But the scene reveals that violence isn’t the only thing that’s easier than testimony. Look at Peter’s interrogation. For Peter, denial was easier than testimony. He had plenty of opportunities, three are described, to testify to the love of God as shown in Jesus. But denial was easier.
Y’all, God gave all the players in the story an opportunity to testify to what they had witnessed. Peter could have testified. Anyone who heard or saw anything Jesus had done could have testified. Even the high priest or the high priest’s father-in-law could have testified. Because Jesus claimed nothing about himself in this scene but rather allowed others to claim for him. Except…no one did…because each decided something else was easier than testimony.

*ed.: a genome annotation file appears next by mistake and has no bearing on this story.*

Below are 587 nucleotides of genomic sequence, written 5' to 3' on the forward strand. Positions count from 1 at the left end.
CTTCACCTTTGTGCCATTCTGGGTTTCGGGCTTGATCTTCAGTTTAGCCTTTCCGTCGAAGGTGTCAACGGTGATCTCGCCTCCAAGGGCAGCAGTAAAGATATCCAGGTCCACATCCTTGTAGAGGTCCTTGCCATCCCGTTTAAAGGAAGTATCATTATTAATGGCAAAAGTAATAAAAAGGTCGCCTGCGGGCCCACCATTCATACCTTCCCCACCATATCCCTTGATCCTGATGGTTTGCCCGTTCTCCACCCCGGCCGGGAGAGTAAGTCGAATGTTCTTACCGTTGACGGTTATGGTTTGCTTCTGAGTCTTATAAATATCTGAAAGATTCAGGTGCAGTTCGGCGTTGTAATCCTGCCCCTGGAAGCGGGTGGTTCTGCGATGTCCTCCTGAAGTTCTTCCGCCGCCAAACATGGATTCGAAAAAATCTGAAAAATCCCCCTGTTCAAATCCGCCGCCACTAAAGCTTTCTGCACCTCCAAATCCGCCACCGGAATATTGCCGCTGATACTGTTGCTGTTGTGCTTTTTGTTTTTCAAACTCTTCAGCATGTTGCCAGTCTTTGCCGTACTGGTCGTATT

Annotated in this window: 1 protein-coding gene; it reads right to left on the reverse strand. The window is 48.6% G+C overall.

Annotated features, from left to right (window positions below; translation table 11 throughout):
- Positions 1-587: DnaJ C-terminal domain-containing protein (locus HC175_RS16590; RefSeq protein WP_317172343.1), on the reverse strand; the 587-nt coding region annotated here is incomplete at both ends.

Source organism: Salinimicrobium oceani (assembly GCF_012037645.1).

Which gets me wondering: what what about us? Is there anything that’s easier than testimony for us?
- When it’s the end of a long day of work or a long week of work, and you hear about a need – someone who needs food, someone who needs a visit at the hospital, someone who could benefit from a phone call or a card with a get-well wish – is resting easier than testimony?
- When you’ve retired, and your working days are behind you, and it’s time for some serious YOU-TIME, time to finally think more about yourself than all those other people who want or need you, is focusing on YOURSELF easier than testimony?